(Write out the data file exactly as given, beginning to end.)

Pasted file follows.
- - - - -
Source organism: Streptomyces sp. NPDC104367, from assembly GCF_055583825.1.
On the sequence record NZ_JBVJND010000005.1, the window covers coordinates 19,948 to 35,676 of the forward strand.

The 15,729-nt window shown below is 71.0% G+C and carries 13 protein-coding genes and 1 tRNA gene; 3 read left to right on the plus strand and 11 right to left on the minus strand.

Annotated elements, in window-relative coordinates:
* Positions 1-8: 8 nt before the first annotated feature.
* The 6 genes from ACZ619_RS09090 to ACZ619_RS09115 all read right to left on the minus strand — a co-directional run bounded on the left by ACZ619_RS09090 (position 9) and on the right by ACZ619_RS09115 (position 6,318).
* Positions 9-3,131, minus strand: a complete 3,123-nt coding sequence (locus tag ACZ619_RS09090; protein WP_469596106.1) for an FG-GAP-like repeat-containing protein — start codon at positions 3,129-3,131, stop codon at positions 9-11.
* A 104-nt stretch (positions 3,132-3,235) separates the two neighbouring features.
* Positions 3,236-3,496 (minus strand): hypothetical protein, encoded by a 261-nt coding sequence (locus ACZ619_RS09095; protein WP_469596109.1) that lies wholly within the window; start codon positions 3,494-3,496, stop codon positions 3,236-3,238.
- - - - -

Source organism: Streptomyces sp. NPDC104367, from assembly GCF_055583825.1.
On the sequence record NZ_JBVJND010000005.1, the window covers coordinates 19,948 to 35,676 of the forward strand.

The 15,729-nt window shown below is 71.0% G+C and carries 13 protein-coding genes and 1 tRNA gene; 3 read left to right on the plus strand and 11 right to left on the minus strand.

Annotated elements, in window-relative coordinates:
* Positions 1-8: 8 nt before the first annotated feature.
* The 6 genes from ACZ619_RS09090 to ACZ619_RS09115 all read right to left on the minus strand — a co-directional run bounded on the left by ACZ619_RS09090 (position 9) and on the right by ACZ619_RS09115 (position 6,318).
* Positions 9-3,131, minus strand: a complete 3,123-nt coding sequence (locus tag ACZ619_RS09090; protein WP_469596106.1) for an FG-GAP-like repeat-containing protein — start codon at positions 3,129-3,131, stop codon at positions 9-11.
* A 104-nt stretch (positions 3,132-3,235) separates the two neighbouring features.
* Positions 3,236-3,496 (minus strand): hypothetical protein, encoded by a 261-nt coding sequence (locus ACZ619_RS09095; protein WP_469596109.1) that lies wholly within the window; start codon positions 3,494-3,496, stop codon positions 3,236-3,238.